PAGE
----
Napa Valley Varieties: The Breadth and Leaders
With Winemakers from: Rombauer, Freemark Abbey, Artesa, Signorello, Barnett, Staglin Family
What’s not to like about Napa Valley? I started my wine study journey long before I started formal classes at The Culinary Institute of America at Greystone. I started by visiting Napa Valley in the late 1980’s. I visited Napa Valley throughout the next three decades, tasting more and more of the wines, attending eight years on fellowship at the Symposium for Professional Wine Writers, and gaining wine certifications along the way, including the Diploma of Wine from the Wine and Spirits Education Trust, WSET®.
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Although Napa Valley is 1/8 the size of Bordeaux and only 9% of Napa Country is planted to grapevines, it seems that the whole region is one big vineyard. Some may argue that the price of Napa Valley wines is high, and yes, I would agree. It’s about quality over quantity there. But, if you are having a wonderful dinner with a special wine, one of my first choices would be a wine from Napa Valley. For more information about Napa Valley wines, see “Napa Valley Rocks!” sponsored by the Napa Valley Vintners, NVV.
Cabernet Sauvignon in Napa Valley
The diversity of climates and soil types just inside of Napa Valley has allowed winemakers to grow many types of wine-grapes. In the video above, winemakers from Rombauer, Freemark Abbey, Artesa, Signorello, Barnett, and the Staglin Family discuss “Cultivating Excellence – All About Cabernet Sauvignon,” arguably the “king” of Napa Valley. The diversity of soil and climate lead to an array of flavors of this signature wine of Napa Valley. Cabernet Sauvignon accounts for 40% of total wine production and 55% of crop value. The perfect conditions in Napa Valley allow for optimum ripening and beautiful tannin structures in the wine. For instance, the sub- AVA (American Viticultural Area) of Mt. Veeder in Napa Valley has the lowest grape yields of any sub-AVA and produces a very inky-dark Cabernet Sauvignon.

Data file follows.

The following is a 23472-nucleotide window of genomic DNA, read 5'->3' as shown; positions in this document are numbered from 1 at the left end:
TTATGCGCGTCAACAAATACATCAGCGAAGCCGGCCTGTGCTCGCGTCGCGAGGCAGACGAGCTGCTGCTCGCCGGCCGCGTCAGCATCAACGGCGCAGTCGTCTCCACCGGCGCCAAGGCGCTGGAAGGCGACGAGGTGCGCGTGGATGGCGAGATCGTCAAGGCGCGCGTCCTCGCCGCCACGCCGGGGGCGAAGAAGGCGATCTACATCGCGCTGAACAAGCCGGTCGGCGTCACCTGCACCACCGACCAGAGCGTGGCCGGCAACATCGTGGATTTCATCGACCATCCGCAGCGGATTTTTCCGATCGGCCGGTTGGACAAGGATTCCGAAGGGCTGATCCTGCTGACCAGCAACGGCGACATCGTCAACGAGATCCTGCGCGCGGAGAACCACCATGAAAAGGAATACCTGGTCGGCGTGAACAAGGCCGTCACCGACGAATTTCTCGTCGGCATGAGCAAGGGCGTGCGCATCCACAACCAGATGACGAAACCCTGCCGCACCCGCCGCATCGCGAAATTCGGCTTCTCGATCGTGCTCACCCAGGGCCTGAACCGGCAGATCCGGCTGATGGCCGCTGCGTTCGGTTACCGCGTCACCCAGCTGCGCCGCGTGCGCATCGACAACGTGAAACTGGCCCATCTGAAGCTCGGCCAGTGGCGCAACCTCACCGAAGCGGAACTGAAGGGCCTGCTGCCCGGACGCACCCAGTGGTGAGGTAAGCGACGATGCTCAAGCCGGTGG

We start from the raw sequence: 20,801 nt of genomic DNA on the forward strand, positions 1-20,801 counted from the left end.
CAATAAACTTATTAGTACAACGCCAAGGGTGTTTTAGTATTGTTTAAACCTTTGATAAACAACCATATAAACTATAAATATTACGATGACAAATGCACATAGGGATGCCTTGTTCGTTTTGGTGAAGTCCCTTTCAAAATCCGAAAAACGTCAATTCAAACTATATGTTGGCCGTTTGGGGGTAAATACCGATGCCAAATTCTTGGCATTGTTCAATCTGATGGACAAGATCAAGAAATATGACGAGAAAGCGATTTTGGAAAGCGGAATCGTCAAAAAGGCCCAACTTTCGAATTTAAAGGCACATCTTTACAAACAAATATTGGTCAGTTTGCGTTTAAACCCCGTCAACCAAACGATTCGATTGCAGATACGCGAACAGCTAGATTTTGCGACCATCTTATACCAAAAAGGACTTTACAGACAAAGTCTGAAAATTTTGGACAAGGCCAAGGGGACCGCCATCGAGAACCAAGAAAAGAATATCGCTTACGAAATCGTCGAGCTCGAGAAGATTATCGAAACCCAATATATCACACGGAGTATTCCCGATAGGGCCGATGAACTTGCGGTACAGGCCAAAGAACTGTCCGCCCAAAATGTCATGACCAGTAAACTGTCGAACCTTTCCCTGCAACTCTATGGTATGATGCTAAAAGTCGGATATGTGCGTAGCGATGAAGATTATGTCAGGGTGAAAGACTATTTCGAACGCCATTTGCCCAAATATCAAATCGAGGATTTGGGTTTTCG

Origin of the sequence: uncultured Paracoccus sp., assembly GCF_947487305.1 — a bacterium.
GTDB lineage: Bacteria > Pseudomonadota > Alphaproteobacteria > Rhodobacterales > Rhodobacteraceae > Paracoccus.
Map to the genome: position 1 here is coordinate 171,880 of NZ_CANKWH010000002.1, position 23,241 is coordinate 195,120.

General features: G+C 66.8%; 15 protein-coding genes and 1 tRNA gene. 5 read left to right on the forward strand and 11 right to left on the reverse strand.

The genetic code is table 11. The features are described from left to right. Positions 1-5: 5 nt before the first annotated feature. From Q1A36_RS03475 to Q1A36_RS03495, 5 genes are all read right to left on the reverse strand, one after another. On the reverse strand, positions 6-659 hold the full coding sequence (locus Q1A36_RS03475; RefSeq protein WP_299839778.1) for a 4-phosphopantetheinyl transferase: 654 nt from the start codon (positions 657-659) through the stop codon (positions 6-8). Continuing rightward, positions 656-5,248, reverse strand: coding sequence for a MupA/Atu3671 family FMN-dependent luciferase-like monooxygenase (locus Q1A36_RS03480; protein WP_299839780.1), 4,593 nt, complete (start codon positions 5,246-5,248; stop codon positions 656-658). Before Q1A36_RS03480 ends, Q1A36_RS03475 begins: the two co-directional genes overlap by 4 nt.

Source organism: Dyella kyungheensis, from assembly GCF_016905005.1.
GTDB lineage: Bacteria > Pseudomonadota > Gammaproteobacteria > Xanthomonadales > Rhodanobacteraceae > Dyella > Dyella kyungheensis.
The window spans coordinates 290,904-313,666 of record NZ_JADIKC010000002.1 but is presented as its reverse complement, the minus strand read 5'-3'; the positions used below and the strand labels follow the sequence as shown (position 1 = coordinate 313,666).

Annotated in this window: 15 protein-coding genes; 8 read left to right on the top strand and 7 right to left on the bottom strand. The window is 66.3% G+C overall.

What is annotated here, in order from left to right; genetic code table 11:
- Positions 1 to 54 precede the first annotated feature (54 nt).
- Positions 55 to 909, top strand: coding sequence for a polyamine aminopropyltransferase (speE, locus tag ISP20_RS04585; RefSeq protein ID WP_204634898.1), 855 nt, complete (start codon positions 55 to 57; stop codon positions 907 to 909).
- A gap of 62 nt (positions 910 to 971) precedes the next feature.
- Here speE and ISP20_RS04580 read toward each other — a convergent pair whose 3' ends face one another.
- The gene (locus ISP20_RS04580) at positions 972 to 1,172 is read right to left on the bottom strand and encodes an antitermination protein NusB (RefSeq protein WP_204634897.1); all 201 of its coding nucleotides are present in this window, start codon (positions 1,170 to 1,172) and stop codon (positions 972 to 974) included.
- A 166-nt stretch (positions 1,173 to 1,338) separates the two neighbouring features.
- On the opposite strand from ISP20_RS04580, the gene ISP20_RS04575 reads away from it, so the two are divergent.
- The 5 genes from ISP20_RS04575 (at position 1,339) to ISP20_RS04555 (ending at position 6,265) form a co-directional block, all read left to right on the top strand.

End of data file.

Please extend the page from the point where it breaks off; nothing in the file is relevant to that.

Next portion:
It would be great to try each Cabernet Sauvignon from Napa Valley. I’ve tried many and I make some Wine Recommendations below. One of the winemakers in the video is Richie Allen, Winemaker, Rombauer Vineyards, who was featured in my newsletter a year ago, “Rombauer Vineyards: Chardonnay Giant, But Don’t Forget the Reds.”
Other Wine Varieties Dominant in Napa Valley
One of the winemakers in the video above is Richie Allen, Winemaker, Rombauer Vineyards, who was featured in my newsletter a year ago, “Rombauer Vineyards: Chardonnay Giant, But Don’t Forget the Reds.” He discusses the wide, diverse variety of grapes grown in the Napa Valley. Rombauer Vineyards alone has planted over 40 wine-grape varieties. Chardonnay, Merlot, Sauvignon Blanc, Pinot Noir, and Zinfandel follow Cabernet Sauvignon as the leading grapes planted in the Napa Valley. Sauvignon Blanc from the Napa Valley shows a ripe, yet crisp expression of the grape and is a perfect pairing with the Oysters of the Northern California Coast. Chardonnay (13% of planted acres in Napa Valley) and Pinot Noir from the cooler Carneros AVA of Napa Valley are highly prized. Merlots from Napa Valley are complex and beautifully balanced. See my Wine Recommendations below.
Wine Recommendations – Napa Valley
Wine Enthusiast, 91 Points
Robert Parker, 94 Points
Wine Enthusiast, 90 Points
Wine Enthusiast, 91 Points
2017 Staglin Family, Cabernet Sauvignon, Rutherford, Napa Valley (half-bottle), $145
James Suckling, 94 Points
Wine Advocate, 93 Points.
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